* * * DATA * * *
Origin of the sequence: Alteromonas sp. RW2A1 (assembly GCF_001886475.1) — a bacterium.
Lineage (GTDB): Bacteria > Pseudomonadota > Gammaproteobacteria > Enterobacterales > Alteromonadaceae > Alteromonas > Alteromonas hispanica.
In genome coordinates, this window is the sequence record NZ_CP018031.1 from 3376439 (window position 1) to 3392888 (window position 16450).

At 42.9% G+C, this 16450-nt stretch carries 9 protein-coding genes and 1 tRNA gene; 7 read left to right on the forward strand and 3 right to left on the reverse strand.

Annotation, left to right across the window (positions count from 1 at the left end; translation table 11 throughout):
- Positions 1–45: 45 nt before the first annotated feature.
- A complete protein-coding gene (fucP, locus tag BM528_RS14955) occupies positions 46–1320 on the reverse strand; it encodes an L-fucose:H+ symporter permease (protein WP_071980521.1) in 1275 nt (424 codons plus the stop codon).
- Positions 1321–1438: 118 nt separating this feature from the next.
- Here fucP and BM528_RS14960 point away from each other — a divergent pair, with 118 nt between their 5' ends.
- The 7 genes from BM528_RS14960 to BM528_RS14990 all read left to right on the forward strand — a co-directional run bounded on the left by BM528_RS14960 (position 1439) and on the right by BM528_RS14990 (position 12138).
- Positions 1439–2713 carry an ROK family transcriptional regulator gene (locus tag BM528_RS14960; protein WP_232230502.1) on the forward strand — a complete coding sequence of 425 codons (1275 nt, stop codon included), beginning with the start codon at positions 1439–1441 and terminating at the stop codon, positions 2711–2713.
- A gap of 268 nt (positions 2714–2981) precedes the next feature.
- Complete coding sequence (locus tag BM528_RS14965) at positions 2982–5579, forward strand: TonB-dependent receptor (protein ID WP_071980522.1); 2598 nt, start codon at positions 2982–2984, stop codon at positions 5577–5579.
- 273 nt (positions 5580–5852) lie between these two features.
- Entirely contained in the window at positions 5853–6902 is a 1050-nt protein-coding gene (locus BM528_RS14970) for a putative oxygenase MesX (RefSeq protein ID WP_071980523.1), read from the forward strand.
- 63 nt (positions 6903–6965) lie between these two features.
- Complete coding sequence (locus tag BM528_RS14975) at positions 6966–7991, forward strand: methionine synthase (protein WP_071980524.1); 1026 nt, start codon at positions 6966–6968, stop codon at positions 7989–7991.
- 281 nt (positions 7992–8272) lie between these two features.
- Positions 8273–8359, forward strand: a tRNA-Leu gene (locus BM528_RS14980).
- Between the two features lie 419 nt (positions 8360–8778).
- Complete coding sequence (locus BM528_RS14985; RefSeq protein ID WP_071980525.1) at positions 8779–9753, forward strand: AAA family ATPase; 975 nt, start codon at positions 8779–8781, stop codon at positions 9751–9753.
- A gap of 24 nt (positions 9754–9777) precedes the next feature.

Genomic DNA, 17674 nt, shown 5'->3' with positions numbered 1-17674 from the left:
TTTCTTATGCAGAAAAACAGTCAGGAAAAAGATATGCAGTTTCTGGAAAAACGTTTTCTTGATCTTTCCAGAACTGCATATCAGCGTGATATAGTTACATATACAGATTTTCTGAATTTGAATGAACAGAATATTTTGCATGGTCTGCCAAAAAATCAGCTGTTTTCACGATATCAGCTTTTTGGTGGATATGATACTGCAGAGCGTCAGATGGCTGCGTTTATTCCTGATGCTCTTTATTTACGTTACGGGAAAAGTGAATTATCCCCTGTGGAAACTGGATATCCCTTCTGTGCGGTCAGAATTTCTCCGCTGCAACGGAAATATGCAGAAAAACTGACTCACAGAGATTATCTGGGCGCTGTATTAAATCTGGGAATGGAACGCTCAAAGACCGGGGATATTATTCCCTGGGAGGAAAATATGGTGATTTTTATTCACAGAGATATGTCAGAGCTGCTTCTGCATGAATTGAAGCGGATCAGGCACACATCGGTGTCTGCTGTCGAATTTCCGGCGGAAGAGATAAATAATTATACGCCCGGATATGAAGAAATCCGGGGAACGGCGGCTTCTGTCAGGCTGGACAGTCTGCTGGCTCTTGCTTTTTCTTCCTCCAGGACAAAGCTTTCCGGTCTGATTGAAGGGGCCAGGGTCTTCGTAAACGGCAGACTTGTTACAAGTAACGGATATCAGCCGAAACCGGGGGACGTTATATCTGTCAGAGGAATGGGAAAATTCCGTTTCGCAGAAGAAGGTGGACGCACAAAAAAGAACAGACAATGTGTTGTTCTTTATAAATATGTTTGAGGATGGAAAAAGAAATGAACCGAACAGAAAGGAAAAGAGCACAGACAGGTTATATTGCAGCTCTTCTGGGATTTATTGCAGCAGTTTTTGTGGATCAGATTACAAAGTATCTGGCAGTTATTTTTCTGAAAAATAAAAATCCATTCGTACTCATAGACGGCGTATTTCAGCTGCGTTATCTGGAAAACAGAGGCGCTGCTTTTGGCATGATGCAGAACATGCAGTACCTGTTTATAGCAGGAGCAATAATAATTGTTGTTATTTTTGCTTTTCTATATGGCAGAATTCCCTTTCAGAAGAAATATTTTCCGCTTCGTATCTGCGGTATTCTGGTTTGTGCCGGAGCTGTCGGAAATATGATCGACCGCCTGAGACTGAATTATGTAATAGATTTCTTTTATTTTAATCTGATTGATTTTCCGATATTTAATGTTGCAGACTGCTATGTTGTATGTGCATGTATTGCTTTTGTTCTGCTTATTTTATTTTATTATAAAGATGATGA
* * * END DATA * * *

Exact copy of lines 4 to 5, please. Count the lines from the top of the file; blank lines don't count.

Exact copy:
At 42.9% G+C, this 16450-nt stretch carries 9 protein-coding genes and 1 tRNA gene; 7 read left to right on the forward strand and 3 right to left on the reverse strand.

Annotation, left to right across the window (positions count from 1 at the left end; translation table 11 throughout):